We found that maternal feeding restriction was associated with children having a higher BMI at age 3 before, but not after, adjusting for WFL at age 1. One potential reason may be that parents restrict the food intake of infants who are already overweight.
To characterise fetal brain growth in children with specific language impairment (SLI).
A nested case–control study.
Perth, Western Australia.
Thirty children meeting criteria for SLI at age 10 years were individually matched with a typically developing comparison child on sex, non-verbal ability, fetal gestational age, maternal age at conception, smoking and alcohol intake during pregnancy.
Main outcome measures
Occipitofrontal head circumference (HC) was measured using ultrasonography at approximately 18 weeks gestation. Femur length provided a measure of fetal length. Occipitofrontal HC was measured at birth and at the 1-year postnatal follow-up using a precise paper tape measure, while crown-heel length acted as an index of body length at both time points. Raw data were transformed to z-scores using reference norms.
The SLI group had a significantly smaller mean HC than the typically developing comparison children at birth, but there was no group difference at 18 weeks gestation or at the 1-year postnatal follow-up. Individual analyses found that 12 SLI children had an HC z-score less than −1 at birth, with three of these cases meeting criteria for microcephaly. There was no group difference in the indices of overall body size at any time point.
Children with SLI are more likely to have a small HC at birth but not at 18 weeks gestation or infancy, suggesting growth asynchrony in brain development during the second half of pregnancy.
Most babies receive at least some formula milk. Variations in formula-feeding practices can have both short- and long-term health consequences. We systematically reviewed the literature on parents’ experiences of bottle-feeding to understand how formula-feeding decisions are made.
We systematically searched for and appraised relevant English-language papers identified by searching 12 electronic databases, reference lists and related articles and by contacting first authors of included papers. We analysed and synthesised the included studies using a combination of narrative and thematic approaches. Consensus on the final inclusion, interpretation and synthesis of studies was reached across the research team.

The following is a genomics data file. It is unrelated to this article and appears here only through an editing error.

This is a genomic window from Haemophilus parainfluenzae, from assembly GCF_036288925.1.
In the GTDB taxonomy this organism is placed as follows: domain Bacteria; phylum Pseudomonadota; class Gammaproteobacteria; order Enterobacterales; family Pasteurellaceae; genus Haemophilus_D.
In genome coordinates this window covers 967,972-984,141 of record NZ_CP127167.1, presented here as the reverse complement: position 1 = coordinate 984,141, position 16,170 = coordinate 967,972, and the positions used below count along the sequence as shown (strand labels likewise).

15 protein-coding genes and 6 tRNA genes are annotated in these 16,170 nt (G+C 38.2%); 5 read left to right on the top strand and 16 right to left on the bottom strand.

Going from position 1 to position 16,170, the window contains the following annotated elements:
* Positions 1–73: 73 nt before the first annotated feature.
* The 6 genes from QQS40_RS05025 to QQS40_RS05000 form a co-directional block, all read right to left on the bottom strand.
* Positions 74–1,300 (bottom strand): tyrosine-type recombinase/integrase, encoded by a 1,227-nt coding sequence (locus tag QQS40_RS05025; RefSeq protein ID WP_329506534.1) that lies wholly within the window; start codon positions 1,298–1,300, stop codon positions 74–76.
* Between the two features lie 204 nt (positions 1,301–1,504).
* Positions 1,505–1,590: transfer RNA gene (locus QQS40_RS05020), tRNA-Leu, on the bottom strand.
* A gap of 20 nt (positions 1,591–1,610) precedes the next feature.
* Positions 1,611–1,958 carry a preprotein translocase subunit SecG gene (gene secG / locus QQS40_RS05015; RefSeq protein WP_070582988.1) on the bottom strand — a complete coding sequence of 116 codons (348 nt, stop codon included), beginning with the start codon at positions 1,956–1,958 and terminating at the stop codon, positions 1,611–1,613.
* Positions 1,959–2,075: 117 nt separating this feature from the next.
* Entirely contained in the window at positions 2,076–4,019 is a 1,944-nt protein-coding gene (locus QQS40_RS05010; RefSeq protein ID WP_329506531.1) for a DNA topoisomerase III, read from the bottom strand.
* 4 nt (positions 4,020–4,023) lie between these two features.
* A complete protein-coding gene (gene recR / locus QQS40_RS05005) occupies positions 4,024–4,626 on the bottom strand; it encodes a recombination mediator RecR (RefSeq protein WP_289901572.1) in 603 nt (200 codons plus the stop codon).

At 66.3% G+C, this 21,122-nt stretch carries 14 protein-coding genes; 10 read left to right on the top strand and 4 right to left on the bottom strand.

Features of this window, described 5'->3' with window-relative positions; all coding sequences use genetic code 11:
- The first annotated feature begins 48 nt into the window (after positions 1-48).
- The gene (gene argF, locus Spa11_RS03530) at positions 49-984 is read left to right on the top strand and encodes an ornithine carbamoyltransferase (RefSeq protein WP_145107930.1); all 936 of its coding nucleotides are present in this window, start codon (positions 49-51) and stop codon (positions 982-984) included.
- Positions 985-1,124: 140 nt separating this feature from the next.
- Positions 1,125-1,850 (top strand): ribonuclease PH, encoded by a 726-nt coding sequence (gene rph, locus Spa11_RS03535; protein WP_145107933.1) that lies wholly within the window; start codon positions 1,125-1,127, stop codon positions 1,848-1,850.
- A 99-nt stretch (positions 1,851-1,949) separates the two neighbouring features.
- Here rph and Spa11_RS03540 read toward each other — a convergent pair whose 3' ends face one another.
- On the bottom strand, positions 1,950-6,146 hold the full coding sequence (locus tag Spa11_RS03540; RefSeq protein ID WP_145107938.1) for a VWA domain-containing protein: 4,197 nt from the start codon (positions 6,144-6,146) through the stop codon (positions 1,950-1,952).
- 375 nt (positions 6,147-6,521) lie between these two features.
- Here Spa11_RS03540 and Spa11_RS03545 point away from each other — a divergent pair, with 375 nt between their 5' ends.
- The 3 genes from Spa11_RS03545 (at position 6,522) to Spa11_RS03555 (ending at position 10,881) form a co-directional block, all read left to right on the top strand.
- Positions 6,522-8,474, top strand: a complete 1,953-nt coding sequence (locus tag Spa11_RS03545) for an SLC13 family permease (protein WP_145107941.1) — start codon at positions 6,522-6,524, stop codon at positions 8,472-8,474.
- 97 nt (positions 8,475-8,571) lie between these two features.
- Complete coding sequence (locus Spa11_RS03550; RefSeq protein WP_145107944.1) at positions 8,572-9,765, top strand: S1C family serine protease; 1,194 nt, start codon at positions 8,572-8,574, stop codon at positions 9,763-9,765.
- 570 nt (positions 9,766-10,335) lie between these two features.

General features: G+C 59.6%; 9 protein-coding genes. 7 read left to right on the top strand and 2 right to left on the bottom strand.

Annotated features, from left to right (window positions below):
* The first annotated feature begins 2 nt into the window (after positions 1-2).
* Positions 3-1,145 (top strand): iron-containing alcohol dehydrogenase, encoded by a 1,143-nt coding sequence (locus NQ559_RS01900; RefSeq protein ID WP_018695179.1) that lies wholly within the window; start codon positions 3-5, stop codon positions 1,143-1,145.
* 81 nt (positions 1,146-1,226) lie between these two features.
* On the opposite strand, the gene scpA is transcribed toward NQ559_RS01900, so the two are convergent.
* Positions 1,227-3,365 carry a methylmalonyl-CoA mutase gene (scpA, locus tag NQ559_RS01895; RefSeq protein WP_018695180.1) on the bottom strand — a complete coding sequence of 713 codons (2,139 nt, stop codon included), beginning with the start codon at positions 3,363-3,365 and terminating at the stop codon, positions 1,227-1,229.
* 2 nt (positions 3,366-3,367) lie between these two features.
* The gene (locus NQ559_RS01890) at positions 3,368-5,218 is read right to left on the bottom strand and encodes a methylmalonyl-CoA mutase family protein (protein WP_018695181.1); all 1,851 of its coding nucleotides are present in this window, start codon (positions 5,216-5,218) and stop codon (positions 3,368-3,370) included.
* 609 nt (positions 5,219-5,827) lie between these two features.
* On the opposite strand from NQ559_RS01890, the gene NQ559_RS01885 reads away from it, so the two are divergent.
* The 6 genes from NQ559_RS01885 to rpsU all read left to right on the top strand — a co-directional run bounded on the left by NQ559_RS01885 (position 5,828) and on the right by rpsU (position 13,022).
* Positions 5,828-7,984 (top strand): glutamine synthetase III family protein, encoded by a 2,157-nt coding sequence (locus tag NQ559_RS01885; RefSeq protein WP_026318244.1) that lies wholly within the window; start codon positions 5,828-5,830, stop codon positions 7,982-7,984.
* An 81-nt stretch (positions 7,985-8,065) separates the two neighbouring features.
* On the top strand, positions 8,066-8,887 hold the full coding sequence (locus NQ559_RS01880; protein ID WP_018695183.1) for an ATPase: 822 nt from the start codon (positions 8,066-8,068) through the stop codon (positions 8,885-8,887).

Six qualitative studies and 17 quantitative studies (involving 13,263 participants) were included. Despite wide differences in study design, context, focus and quality, several consistent themes emerged. Mothers who bottle-fed their babies experienced negative emotions such as guilt, anger, worry, uncertainty and a sense of failure. Mothers reported receiving little information on bottle-feeding and did not feel empowered to make decisions. Mistakes in preparation of bottle-feeds were common. No studies examined how mothers made decisions about the frequency or quantity of bottle-feeds.
Inadequate information and support for mothers who decide to bottle-feed may put the health of their babies at risk. While it is important to promote breastfeeding, it is also necessary to ensure that the needs of bottle-feeding mothers are met.
Infant feeding; formula milk; experiences; qualitative methods; systematic review
In order to assess the extent to which children in the United Kingdom (UK) will follow the UK-WHO head circumference standard, we used head circumference data from the Southampton Women’s Survey (SWS; n=3159) and the Avon Longitudinal Study of Parents and Children (ALSPAC; n=15,208) in children age 0-36 months, converted into z-scores using both the UK-WHO or UK1990 references. Rapid head growth was defined as crossing upwards through 2 major centile bands (1.33 SD). The UK-WHO standard identified many more infants with heads above the 98th centile compared to the UK1990 reference (UK-WHO 6% to 16% of infants at various ages, UK1990 1% to 4%). Rapid head growth in the first 6 to 9 months was also much more common using the UK-WHO standard (UK-WHO: 14.6% to 15.3%; UK1990: 4.8% to 5.1%). Practitioners should be aware of these findings to avoid unnecessary referrals.
ALSPAC; head circumference; growth charts; macrocephaly; microcephaly; hydrocephalus
Folate supplementation is recommended for pregnant women to reduce the risk of congenital malformations. Maternal intake of folate supplements during pregnancy might also influence childhood immune phenotypes via epigenetic mechanisms.